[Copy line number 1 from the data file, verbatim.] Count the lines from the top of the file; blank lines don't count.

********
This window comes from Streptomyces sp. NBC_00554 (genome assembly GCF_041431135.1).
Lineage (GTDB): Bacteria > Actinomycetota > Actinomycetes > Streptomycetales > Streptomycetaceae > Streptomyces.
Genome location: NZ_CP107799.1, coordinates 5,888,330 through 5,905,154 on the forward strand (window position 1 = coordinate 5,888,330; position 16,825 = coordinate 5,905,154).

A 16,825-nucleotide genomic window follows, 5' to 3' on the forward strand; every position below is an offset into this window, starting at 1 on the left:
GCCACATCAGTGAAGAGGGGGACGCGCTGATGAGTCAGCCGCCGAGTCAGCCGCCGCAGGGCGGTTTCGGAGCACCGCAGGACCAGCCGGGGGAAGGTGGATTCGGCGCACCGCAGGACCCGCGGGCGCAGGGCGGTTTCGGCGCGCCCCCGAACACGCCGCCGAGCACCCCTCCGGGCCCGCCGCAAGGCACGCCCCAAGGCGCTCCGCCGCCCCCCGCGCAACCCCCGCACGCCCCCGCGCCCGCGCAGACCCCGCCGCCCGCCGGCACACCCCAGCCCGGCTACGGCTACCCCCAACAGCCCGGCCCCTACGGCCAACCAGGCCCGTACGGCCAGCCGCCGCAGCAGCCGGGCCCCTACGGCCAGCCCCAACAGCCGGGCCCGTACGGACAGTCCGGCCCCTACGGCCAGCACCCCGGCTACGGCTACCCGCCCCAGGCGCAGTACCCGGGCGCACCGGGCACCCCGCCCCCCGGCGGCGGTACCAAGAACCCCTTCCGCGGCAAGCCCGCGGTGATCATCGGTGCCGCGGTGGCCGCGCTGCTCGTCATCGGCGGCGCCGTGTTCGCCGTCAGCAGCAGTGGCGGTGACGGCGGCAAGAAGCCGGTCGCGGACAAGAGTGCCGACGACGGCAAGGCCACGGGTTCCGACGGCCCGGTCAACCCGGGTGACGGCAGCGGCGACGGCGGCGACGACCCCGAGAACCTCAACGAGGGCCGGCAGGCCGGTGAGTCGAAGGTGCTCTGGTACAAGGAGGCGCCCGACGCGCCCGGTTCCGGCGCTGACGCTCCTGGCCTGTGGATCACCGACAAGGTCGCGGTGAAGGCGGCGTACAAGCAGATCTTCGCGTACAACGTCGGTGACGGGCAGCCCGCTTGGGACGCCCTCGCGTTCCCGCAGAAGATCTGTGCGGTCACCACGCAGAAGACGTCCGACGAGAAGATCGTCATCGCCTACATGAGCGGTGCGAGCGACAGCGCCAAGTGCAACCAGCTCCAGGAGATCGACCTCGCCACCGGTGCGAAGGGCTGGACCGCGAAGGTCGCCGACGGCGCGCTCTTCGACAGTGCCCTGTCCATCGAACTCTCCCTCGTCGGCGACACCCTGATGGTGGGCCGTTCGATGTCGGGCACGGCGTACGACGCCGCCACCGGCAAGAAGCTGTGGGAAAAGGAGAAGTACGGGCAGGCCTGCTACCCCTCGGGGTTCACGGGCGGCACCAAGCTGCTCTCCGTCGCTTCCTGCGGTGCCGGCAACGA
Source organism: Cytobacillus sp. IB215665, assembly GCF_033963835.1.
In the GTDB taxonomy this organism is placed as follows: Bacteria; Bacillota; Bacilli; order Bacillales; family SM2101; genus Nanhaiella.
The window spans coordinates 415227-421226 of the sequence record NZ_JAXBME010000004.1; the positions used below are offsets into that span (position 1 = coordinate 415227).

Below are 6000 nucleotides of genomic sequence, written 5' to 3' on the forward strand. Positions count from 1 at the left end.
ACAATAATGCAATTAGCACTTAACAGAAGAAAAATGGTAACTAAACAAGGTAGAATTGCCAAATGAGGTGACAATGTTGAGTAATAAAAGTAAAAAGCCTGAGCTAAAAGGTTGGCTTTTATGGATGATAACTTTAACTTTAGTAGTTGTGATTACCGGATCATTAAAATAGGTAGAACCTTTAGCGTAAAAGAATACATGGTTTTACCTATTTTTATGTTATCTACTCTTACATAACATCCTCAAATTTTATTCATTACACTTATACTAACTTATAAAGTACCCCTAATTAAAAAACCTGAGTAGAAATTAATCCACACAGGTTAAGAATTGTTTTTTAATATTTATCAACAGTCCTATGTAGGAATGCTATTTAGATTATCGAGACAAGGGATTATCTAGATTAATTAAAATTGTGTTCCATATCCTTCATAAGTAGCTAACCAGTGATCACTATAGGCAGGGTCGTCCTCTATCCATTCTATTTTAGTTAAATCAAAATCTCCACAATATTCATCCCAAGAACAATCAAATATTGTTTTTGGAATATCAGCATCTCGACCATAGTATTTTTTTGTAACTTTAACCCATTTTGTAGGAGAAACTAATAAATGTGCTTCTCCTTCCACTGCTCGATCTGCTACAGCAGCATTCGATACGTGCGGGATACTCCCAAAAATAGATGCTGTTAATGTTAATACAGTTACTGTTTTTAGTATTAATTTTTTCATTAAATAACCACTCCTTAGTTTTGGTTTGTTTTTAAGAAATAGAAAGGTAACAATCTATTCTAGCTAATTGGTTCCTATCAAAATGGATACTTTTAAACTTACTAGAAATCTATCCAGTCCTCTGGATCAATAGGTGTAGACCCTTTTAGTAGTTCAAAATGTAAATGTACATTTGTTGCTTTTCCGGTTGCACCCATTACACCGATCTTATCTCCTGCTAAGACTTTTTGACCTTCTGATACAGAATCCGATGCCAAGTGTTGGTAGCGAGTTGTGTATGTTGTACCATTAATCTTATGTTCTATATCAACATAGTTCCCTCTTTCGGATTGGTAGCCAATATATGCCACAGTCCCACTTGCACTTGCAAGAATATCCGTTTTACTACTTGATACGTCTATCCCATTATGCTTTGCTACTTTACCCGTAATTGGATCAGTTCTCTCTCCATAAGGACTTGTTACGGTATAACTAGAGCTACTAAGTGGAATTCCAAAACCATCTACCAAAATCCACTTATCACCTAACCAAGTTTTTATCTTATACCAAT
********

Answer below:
This window comes from Streptomyces sp. NBC_00554 (genome assembly GCF_041431135.1).